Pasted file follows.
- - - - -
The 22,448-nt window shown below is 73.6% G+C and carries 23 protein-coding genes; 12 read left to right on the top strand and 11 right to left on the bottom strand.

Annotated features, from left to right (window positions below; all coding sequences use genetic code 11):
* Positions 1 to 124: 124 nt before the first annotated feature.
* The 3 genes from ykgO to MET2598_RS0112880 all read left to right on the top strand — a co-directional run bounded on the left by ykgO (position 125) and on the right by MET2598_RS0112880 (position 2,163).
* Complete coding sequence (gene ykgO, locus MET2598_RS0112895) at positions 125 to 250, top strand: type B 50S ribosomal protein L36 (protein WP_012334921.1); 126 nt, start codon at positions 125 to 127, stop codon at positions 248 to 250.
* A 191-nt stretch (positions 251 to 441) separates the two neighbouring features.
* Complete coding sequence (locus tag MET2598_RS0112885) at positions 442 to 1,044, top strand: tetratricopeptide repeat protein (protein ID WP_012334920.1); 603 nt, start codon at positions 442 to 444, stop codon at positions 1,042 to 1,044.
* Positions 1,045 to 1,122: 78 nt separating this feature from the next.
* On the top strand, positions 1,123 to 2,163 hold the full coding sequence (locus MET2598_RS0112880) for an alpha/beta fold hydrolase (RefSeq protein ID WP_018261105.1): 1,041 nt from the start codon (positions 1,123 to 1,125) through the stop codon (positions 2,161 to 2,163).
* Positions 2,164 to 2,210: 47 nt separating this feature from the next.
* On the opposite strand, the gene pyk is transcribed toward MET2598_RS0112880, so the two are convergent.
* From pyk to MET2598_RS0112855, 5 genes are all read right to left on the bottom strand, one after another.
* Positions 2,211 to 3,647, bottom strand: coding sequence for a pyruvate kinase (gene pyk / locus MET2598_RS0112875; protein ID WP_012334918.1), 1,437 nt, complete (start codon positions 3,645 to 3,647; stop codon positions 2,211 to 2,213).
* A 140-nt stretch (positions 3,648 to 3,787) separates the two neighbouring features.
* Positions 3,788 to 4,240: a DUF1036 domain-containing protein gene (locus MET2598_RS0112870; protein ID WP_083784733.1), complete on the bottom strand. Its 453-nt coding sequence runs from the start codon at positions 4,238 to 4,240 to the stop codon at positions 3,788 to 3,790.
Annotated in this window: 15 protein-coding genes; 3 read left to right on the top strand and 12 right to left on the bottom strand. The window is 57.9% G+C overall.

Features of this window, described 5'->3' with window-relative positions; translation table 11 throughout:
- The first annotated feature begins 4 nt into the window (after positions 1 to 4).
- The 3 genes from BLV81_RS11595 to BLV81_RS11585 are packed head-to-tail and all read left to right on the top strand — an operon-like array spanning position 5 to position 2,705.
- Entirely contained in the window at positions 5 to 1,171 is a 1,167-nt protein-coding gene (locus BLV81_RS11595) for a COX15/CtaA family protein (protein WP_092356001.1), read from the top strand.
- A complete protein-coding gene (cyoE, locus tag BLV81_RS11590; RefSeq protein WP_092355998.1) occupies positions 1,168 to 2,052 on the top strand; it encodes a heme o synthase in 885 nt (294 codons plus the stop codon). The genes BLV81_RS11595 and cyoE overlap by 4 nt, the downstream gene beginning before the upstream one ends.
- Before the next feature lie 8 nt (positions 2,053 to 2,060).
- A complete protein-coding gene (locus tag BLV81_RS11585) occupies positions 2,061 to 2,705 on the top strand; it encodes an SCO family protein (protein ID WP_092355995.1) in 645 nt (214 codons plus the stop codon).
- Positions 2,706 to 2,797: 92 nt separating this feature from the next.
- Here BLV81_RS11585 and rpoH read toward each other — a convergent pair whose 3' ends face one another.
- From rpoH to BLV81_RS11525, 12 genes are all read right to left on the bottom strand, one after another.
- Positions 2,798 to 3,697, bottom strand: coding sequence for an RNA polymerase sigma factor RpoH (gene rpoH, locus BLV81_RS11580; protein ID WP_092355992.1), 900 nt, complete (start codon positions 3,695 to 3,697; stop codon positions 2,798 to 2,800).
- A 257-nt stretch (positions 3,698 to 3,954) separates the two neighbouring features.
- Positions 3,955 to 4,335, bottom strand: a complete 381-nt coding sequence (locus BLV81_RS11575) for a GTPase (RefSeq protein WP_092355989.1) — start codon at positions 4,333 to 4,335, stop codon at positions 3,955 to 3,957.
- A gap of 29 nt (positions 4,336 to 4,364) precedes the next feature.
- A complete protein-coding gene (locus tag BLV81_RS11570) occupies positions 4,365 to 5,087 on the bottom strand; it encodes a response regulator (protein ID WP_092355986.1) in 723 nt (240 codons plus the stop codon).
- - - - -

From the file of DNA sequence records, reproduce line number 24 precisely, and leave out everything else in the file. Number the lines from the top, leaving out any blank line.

- Positions 2,706 to 2,797: 92 nt separating this feature from the next.